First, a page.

Trayvon Martin And The Pursuit Of Justice

Oceans of ink have already been spilled in commentaries on the death of Trayvon Martin, and on the acquittal of his accused murderer, George Zimmerman. Were oceans more to be spent, we would still be no closer to achieving what all who have cared about this case crave most of all– certainty about what really happened that tragic night when a teenage boy lost his life, and a grown man’s life was changed forever.

The absence of a witness, and, of course, of Trayvon Martin himself, left not only us, but of course the jury itself, with but one version of the way the event played out. All that is for sure is that Trayvon Martin is dead, and George Zimmerman is a free man. And many of us– myself included– have been left with a sad and distressing feeling that, though the law, such that it is in Florida, was technically served, justice was not necessarily done.

In a state where the acquisition and ownership of firearms is far less restrictive than New York, it seems to me that a law like “Stand Your Ground,” which allows great latitude in the matter of self defense and how it is understood, is nothing less than an invitation to tragedy. Both the fact that Trayvon Martin was shot to death, and that the man who took his life was acquitted, are not shocking.

And, although I of course have no way of empirically proving this, I am completely convinced that, all protestations to the contrary, considerations of race and profiling were front and center in this case. Trayvon Martin may not have been an angel– few teenagers are– but it’s hard not to see what he did wrong, if he did anything wrong, as being “guilty of walking while black,” or, even worse, guilty of walking while black and wearing a hoodie. Were Trayvon Martin white and George Zimmerman black, who among us, in his heart of hearts, truly believes that this case would have resolved as it did?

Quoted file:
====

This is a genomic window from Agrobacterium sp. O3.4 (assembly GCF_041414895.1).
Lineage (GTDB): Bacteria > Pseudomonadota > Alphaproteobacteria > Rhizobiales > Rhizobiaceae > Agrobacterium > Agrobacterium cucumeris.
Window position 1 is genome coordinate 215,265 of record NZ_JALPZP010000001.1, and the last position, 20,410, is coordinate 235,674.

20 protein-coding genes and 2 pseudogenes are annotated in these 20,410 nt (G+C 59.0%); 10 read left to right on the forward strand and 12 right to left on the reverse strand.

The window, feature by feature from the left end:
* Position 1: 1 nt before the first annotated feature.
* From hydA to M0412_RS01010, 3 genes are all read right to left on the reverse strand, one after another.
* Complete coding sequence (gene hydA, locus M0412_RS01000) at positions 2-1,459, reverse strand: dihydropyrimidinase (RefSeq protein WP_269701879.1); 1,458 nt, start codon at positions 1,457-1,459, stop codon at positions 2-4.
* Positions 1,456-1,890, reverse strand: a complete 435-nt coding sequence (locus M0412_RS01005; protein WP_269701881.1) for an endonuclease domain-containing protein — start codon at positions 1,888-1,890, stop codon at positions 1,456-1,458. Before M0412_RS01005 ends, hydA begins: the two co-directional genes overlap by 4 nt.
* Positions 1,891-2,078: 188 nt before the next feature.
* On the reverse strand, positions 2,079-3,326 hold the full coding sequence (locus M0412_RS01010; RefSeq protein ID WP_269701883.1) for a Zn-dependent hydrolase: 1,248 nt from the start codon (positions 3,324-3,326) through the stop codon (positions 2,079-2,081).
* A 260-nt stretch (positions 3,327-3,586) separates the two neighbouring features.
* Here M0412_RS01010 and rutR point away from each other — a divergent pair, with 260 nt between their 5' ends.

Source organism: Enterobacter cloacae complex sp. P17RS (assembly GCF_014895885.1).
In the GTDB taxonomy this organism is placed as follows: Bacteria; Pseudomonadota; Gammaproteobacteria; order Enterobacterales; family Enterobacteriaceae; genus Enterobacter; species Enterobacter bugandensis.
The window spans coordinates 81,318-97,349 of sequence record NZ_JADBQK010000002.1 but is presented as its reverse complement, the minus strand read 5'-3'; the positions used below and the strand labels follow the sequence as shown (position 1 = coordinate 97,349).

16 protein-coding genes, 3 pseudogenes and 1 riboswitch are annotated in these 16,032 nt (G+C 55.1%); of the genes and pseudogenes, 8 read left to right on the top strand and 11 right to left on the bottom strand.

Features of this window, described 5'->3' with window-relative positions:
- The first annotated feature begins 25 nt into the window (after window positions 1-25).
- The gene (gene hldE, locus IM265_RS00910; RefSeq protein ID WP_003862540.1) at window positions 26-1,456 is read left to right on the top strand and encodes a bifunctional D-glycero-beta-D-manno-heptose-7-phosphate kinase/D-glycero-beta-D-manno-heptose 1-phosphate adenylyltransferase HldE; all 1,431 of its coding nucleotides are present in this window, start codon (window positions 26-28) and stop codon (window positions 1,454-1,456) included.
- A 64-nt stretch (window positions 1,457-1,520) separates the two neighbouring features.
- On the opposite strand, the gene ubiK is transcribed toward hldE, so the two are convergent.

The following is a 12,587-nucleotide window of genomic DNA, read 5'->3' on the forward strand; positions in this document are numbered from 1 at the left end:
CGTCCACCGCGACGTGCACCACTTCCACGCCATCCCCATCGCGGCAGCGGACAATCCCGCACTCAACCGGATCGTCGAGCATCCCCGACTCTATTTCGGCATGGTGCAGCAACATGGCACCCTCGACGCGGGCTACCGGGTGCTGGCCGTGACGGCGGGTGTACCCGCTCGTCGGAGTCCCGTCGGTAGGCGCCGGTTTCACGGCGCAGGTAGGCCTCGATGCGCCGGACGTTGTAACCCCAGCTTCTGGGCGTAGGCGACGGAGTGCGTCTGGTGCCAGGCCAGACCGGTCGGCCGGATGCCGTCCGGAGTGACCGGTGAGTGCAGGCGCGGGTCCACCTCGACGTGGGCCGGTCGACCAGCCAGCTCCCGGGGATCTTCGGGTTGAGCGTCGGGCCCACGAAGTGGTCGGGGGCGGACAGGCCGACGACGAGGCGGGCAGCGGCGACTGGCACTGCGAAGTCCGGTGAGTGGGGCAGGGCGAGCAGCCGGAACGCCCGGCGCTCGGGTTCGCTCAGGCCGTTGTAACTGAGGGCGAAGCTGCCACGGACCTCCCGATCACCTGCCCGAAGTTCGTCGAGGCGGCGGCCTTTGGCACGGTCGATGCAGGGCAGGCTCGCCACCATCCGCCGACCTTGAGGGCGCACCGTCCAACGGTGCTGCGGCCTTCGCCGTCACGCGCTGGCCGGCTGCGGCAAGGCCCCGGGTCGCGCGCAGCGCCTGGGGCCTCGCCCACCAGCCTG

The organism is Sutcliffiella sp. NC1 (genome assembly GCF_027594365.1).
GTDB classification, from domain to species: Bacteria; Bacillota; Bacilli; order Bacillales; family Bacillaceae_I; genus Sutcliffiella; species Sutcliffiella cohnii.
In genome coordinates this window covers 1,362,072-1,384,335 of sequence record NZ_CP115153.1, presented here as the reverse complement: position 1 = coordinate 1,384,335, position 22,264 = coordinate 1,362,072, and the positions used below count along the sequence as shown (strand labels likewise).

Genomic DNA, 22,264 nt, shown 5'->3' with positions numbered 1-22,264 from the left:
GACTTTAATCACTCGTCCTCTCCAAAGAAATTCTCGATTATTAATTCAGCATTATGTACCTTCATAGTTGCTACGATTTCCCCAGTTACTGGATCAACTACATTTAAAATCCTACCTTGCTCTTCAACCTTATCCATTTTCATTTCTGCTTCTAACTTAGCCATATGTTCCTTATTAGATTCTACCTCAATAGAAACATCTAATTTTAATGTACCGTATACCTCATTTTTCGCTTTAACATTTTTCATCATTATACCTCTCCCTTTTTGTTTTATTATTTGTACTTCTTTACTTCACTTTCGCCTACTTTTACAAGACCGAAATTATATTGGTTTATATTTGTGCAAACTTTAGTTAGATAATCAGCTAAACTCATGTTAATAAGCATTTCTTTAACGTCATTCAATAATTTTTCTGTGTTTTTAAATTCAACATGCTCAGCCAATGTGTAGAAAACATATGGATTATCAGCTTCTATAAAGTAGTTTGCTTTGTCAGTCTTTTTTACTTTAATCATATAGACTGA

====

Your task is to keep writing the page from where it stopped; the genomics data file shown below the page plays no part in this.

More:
Whether we want to admit it or not, what the sorry story of Trayvon Martin illustrates quite clearly is that we very far from living in a “post-racial society,” as some would like to have us believe. Yes, America saw its way clear to elect an African-American president. To some degree, that is a sign that we have, indeed, progressed to the point where we are, under certain circumstances, able to see beyond the color of a person’s skin. President Obama’s Harvard pedigree, coupled with his oratorical eloquence and gifts as a writer, made him, I dare say, much more palatable to those who might not have been inclined to vote for a candidate of color.

But the experience of Harvard professor Henry Louis Gates not that long ago, when a Cambridge police officer arrested him on suspicion that he was breaking into his own home in Cambridge from which he was locked out, made it eminently clear that, for many people, pre-determined assumptions based on what something “looks like” are as likely as not to determine how we act. Gates was black, a white police officer assumed that a black man fiddling with a lock in Cambridge was trying to break in because he associated urban crime with black people, and the rest is history. Similarly, George Zimmerman assumed that a black teenager wearing a hoodie in a predominantly white neighborhood in Florida was up to no good, and the rest is history with that story, too. Except for one big difference: in the first case, Professor Gates was furious, but alive. In the latter, a teenaged boy is dead.